“Before we sense anything, then, the mind is as bare and empty as a blackboard before the teacher arrives in the classroom. Locke also compared the mind to an unfurnished room. But then we begin to sense things. We see the world around us, we smell, taste, feel, and hear. And nobody does this more intensely than infants. In this way what Locke called simple ideas of sense arise. But the mind does not just passively receive information from outside it. Some activity happens in the mind as well. The single sense ideas are worked on by thinking, reasoning, believing, and doubting, thus giving rise to what he calls reflection. So he distinguished between ‘sensation’ and ‘reflection.’ The mind is not merely a passive receiver. It classifies and processes all sensations as they come streaming in. And this is just where one must be on guard.”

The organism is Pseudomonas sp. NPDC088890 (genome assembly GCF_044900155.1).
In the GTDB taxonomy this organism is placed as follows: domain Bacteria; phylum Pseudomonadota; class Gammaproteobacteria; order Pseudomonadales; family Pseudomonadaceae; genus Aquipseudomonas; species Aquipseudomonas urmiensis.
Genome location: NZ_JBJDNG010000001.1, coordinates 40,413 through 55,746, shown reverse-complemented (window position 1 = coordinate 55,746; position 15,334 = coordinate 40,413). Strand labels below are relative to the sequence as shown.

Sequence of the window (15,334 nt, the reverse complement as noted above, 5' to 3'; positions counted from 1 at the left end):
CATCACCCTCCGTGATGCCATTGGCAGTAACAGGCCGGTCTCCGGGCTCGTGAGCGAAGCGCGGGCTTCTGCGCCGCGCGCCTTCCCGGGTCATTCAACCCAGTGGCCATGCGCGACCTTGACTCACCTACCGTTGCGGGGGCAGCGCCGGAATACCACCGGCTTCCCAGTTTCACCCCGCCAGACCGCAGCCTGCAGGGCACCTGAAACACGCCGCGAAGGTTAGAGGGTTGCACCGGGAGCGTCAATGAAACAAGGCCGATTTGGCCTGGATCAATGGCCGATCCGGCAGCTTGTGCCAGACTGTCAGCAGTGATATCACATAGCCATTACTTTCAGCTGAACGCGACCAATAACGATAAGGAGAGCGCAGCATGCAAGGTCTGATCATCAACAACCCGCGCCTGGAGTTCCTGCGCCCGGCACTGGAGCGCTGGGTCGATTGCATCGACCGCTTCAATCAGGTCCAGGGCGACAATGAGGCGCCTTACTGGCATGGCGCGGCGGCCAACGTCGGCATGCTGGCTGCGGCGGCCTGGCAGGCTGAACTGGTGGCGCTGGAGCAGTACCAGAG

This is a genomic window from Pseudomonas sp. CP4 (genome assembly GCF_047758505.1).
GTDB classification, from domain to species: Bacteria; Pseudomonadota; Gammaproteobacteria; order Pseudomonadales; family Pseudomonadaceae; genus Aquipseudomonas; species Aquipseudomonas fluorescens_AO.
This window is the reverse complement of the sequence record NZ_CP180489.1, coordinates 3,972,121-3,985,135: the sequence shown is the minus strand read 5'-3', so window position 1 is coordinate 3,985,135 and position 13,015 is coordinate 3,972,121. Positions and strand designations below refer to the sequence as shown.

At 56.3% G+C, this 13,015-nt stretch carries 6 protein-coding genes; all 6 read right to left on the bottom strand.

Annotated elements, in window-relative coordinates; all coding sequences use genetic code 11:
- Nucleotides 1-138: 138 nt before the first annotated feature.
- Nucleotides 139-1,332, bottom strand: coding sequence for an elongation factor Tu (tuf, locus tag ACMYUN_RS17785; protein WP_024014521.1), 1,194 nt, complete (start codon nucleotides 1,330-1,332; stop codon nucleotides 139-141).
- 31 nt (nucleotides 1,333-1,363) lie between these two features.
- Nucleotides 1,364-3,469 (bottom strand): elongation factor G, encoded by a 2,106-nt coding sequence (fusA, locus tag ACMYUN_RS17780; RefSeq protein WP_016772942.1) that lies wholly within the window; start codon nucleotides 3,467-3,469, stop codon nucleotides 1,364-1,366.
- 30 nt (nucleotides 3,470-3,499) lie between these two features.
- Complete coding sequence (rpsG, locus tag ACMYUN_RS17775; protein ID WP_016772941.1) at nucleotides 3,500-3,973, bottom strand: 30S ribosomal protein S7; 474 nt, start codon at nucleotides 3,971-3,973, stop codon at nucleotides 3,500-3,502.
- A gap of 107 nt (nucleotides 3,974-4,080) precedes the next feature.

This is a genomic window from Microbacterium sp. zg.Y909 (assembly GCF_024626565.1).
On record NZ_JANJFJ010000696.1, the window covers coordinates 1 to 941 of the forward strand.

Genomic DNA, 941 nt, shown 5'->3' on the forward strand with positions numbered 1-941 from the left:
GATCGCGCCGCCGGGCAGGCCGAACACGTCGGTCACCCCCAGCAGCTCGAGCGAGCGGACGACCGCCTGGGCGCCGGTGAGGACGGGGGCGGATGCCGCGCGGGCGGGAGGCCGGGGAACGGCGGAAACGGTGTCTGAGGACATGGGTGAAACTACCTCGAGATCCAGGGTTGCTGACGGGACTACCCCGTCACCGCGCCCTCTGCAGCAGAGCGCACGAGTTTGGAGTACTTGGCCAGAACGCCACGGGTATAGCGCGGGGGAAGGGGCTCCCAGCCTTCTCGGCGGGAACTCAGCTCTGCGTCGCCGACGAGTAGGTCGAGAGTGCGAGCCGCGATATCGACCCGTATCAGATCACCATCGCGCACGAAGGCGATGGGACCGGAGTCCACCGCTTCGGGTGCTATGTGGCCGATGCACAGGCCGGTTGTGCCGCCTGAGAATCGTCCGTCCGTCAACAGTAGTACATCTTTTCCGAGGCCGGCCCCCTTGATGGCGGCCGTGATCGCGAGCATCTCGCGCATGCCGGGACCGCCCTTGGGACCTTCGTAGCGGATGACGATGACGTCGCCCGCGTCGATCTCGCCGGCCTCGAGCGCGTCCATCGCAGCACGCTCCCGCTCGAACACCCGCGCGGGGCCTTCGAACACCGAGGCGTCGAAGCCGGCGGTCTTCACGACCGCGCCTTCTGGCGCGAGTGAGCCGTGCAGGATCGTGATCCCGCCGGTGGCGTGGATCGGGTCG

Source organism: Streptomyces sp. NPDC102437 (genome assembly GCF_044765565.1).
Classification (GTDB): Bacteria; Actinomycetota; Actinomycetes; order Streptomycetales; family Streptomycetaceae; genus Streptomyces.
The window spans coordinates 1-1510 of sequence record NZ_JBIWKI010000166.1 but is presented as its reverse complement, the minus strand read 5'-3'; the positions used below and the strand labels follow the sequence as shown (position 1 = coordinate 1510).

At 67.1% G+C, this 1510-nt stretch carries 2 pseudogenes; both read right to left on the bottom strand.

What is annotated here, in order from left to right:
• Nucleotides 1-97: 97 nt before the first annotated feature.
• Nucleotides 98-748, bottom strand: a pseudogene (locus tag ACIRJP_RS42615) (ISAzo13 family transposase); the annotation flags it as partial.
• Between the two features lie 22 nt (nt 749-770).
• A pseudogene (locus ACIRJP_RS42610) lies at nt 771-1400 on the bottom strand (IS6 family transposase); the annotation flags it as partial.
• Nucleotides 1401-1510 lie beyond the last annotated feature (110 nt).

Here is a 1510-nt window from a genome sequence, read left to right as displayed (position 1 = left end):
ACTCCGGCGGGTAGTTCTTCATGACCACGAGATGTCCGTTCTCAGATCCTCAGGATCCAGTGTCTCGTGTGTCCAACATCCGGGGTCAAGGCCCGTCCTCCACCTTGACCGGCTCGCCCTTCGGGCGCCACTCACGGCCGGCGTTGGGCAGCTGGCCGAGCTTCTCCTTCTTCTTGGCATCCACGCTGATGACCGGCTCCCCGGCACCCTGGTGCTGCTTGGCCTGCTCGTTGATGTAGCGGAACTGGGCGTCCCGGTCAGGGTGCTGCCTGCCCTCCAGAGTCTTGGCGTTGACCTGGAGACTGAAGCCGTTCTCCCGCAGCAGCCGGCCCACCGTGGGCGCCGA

In this passage, Knox explains the philosophy of John Locke to Sophie. Locke believed that the mind is born a “blank slate”—just an empty vessel to be filled with knowledge. And yet Locke also believed that the mind was born with the capacity to perform certain actions, such as thinking and reflecting. Humans are unique from animals, he argued, in that they can reflect on what they observe, and learn from their experiences.
Knox’s explanation of Locke has clear ramifications for his lessons with Sophie. Just as Locke argued, Sophie is using her experiences and observations to learn. One could even say that she’s classifying and processing her lessons with Knox, converting them from experience to wisdom.